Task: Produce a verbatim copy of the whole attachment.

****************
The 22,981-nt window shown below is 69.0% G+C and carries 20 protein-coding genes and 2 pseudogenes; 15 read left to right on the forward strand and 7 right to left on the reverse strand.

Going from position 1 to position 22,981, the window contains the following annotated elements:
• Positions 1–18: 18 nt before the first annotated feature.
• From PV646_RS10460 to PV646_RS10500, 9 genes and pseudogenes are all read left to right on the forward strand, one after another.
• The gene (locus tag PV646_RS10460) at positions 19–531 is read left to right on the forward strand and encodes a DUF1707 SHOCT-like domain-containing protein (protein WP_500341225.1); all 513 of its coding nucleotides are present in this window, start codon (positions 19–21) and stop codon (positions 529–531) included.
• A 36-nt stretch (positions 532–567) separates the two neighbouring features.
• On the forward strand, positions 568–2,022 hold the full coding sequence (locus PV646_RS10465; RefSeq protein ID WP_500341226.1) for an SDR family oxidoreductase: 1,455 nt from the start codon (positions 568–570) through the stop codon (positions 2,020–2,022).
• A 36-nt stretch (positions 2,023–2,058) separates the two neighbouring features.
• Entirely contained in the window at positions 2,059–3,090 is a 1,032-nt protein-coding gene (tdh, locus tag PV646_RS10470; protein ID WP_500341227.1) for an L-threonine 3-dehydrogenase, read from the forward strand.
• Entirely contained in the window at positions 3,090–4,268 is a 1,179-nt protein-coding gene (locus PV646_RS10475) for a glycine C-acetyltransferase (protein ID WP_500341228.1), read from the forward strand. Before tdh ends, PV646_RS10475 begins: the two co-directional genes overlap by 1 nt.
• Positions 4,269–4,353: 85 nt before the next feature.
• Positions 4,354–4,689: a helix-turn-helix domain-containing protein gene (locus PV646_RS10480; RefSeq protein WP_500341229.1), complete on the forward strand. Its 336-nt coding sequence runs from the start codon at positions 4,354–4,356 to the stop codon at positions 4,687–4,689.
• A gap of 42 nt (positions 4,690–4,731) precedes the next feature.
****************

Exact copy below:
The 22,981-nt window shown below is 69.0% G+C and carries 20 protein-coding genes and 2 pseudogenes; 15 read left to right on the forward strand and 7 right to left on the reverse strand.

Going from position 1 to position 22,981, the window contains the following annotated elements:
• Positions 1–18: 18 nt before the first annotated feature.
• From PV646_RS10460 to PV646_RS10500, 9 genes and pseudogenes are all read left to right on the forward strand, one after another.
• The gene (locus tag PV646_RS10460) at positions 19–531 is read left to right on the forward strand and encodes a DUF1707 SHOCT-like domain-containing protein (protein WP_500341225.1); all 513 of its coding nucleotides are present in this window, start codon (positions 19–21) and stop codon (positions 529–531) included.
• A 36-nt stretch (positions 532–567) separates the two neighbouring features.
• On the forward strand, positions 568–2,022 hold the full coding sequence (locus PV646_RS10465; RefSeq protein ID WP_500341226.1) for an SDR family oxidoreductase: 1,455 nt from the start codon (positions 568–570) through the stop codon (positions 2,020–2,022).
• A 36-nt stretch (positions 2,023–2,058) separates the two neighbouring features.
• Entirely contained in the window at positions 2,059–3,090 is a 1,032-nt protein-coding gene (tdh, locus tag PV646_RS10470; protein ID WP_500341227.1) for an L-threonine 3-dehydrogenase, read from the forward strand.
• Entirely contained in the window at positions 3,090–4,268 is a 1,179-nt protein-coding gene (locus PV646_RS10475) for a glycine C-acetyltransferase (protein ID WP_500341228.1), read from the forward strand. Before tdh ends, PV646_RS10475 begins: the two co-directional genes overlap by 1 nt.
• Positions 4,269–4,353: 85 nt before the next feature.
• Positions 4,354–4,689: a helix-turn-helix domain-containing protein gene (locus PV646_RS10480; RefSeq protein WP_500341229.1), complete on the forward strand. Its 336-nt coding sequence runs from the start codon at positions 4,354–4,356 to the stop codon at positions 4,687–4,689.
• A gap of 42 nt (positions 4,690–4,731) precedes the next feature.